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Where does the energy go?

  1. Mar 6, 2008 #1
    When a photon passes from a high gravity field to a low gravity field, it is redshifted. Therefore it has less energy. Where does that energy loss go to?
     
  2. jcsd
  3. Mar 6, 2008 #2

    pervect

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    The local energy of the photon does not stay constant, however, the energy at infinity does and is furthermore constant. (Energy-at-infinity is a term used in MTW's Gravitation).

    If a photon falls into a black hole, it is not the energy of the photon that gets added to the black hole, but the energy at infinity. So when you think of conserved energy in GR, don't think of the local energy as being conserved, but rather the "energy at infinity".

    This is a very rough overview, the concept of energy in GR is quite subtle and is different from the concept in other areas of physics. There is no *general* notion of conserved energy in GR, but for important cases such as photons falling into Schwarzschild black holes, there are useful concepts of energy.

    For more on energy in GR that is not too technical, try the sci.physics.faq:
    http://math.ucr.edu/home/baez/physics/Relativity/GR/energy_gr.html

    http://en.wikipedia.org/w/index.php?title=Mass_in_general_relativity&oldid=186756158

    might also be useful
     
  4. Mar 6, 2008 #3
    The frequency of light does not change as if moves through a gravitational field. What changes is the frequency as measured by local observers. I.e. an observer at a particular position in at a high gravitational potential will measure a frequency which is higher that an observer at a lower position will. However any particular observer will measure a constant frequency. The energy of a photon moving through a gravitational field is conserved if the field is static. Lev B. Okun published an article on this topic. It copy is located at http://arxiv.org/PS_cache/hep-ph/pdf/0010/0010120v2.pdf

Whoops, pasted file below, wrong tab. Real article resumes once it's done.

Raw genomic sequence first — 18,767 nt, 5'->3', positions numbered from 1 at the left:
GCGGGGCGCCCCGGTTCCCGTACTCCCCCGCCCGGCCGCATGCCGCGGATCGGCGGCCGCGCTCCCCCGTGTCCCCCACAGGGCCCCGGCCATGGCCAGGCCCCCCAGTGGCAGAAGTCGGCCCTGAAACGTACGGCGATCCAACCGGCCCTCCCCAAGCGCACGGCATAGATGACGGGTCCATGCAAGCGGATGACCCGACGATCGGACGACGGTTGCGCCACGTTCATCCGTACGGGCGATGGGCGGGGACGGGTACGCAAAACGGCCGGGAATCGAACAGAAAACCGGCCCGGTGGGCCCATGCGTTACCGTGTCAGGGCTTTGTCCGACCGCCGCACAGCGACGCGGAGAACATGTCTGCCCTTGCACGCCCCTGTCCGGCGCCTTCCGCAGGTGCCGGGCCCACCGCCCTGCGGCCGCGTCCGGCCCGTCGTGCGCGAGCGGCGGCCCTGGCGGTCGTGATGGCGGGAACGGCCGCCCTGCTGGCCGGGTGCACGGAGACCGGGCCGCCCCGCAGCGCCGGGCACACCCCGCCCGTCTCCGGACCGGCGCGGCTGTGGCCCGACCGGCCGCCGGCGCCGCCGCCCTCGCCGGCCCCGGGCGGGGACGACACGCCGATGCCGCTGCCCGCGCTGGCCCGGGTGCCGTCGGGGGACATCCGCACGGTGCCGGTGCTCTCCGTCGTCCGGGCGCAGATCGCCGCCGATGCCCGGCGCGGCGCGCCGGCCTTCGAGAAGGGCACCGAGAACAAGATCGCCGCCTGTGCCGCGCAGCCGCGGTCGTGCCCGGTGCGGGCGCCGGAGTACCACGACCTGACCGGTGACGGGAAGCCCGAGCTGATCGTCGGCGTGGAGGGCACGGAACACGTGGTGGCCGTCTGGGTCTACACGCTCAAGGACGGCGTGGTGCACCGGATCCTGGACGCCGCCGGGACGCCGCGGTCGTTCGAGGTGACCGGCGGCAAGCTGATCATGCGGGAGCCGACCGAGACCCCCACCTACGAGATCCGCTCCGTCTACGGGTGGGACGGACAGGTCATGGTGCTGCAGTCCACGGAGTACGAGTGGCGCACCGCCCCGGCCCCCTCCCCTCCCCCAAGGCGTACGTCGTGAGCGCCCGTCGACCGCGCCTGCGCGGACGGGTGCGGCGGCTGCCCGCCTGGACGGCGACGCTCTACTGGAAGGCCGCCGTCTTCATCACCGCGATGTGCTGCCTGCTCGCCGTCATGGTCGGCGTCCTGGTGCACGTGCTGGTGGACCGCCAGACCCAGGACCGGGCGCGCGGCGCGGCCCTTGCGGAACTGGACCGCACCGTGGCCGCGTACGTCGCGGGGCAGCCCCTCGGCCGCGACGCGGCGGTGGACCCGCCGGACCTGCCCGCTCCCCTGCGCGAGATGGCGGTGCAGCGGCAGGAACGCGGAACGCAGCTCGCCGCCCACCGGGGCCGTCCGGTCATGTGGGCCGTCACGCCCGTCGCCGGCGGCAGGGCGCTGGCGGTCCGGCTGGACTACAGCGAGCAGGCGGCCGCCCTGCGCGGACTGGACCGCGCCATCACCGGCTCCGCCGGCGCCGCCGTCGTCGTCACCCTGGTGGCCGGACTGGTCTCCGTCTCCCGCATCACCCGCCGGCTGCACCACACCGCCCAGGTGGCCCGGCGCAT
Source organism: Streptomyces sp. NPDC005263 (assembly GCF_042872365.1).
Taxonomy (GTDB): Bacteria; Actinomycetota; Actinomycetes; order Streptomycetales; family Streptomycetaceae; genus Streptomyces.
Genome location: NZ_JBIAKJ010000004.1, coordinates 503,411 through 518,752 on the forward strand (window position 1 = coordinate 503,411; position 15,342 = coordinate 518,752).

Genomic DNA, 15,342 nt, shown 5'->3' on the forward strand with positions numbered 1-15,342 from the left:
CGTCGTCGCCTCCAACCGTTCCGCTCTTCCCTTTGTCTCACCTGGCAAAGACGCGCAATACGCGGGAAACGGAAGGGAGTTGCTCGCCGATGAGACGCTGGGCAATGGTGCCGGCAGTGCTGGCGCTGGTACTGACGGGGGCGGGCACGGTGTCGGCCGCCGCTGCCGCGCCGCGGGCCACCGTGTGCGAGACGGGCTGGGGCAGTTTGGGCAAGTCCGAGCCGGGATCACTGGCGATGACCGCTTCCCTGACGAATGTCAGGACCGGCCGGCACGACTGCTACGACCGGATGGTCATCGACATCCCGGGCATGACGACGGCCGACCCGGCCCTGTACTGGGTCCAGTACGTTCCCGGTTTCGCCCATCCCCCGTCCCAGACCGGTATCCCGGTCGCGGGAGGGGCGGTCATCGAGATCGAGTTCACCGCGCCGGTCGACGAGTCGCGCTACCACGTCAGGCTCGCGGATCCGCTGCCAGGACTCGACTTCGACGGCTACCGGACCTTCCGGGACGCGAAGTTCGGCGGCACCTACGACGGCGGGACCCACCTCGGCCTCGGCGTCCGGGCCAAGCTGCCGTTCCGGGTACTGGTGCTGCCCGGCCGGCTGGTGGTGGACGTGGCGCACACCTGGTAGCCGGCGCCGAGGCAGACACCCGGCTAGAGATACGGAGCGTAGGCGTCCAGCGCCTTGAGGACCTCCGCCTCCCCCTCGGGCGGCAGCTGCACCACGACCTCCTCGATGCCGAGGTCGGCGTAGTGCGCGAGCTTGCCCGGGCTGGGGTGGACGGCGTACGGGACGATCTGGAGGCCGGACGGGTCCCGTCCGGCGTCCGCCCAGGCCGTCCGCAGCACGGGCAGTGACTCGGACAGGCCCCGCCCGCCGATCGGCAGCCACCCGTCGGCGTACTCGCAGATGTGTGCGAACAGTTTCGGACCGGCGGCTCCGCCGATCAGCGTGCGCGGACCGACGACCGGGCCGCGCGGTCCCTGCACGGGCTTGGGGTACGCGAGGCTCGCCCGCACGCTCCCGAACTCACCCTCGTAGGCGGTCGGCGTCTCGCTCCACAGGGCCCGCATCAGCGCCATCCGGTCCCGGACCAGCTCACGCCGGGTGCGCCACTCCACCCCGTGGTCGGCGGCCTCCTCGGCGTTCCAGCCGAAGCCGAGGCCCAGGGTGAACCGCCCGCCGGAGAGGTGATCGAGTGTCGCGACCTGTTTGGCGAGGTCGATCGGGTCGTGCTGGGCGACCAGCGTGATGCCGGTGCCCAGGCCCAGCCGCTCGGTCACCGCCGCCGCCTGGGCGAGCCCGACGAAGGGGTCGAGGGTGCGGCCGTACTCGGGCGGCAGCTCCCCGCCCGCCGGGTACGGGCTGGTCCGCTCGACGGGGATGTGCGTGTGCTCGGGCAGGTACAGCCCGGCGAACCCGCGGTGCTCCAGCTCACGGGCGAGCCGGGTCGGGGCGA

Best wishes

    Pete
     
  5. Mar 6, 2008 #4
    My interpretation of that paper is as follows.

    Measurements of a photon made by a distant observer (at infinity):

    Coordinate frequency [tex] w = w_o [/tex] ,

    Coordinate wavelength [tex] \lambda = {\lambda_o \over g^2} [/tex] ,

    Coordinate momentum [tex] p = p_o g^2 [/tex] ,

    Coordinate speed [tex] c = {c_o \over g^2} [/tex] and

    Coordinate energy [tex] E = hw = {hc \over \lambda}= pc = E_o [/tex]

    Where [tex] g = {1 \over \sqrt{\left( 1-{GM \over R c^2}\right)}}[/tex] and [tex] w_o , p_o , c_o , \lambda_o , E_o [/tex] are measurements of the photon at infinity made by the observer at infinity.

    Measurements of a photon made by a stationary local observer:

    [tex] w = {w_o g} [/tex] ,

    [tex] \lambda = {\lambda_o \over g} [/tex] ,

    [tex] p = {p_o g} [/tex] ,

    [tex] c = c_o [/tex] and

    [tex] E = hw = pc_o = {hc_o \over \lambda} = {E_o g} [/tex]


    On the other hand, the rest energy of a particle with non zero rest mass, increases higher up in the gravity well. Conversely, this implies (from the formula given) that the rest mass of a brick lowered towards a black hole goes to zero at the event horizon. The paper seems to suggest that the rest mass represents the gravitational potential energy of the particle.
     
    Last edited: Mar 6, 2008
  6. Apr 3, 2008 #5
    The observed redshift of the photon has nothing to do with the photon but is due to the relative blueshift of the absorber compared to the emitter.
     
    Last edited: Apr 3, 2008
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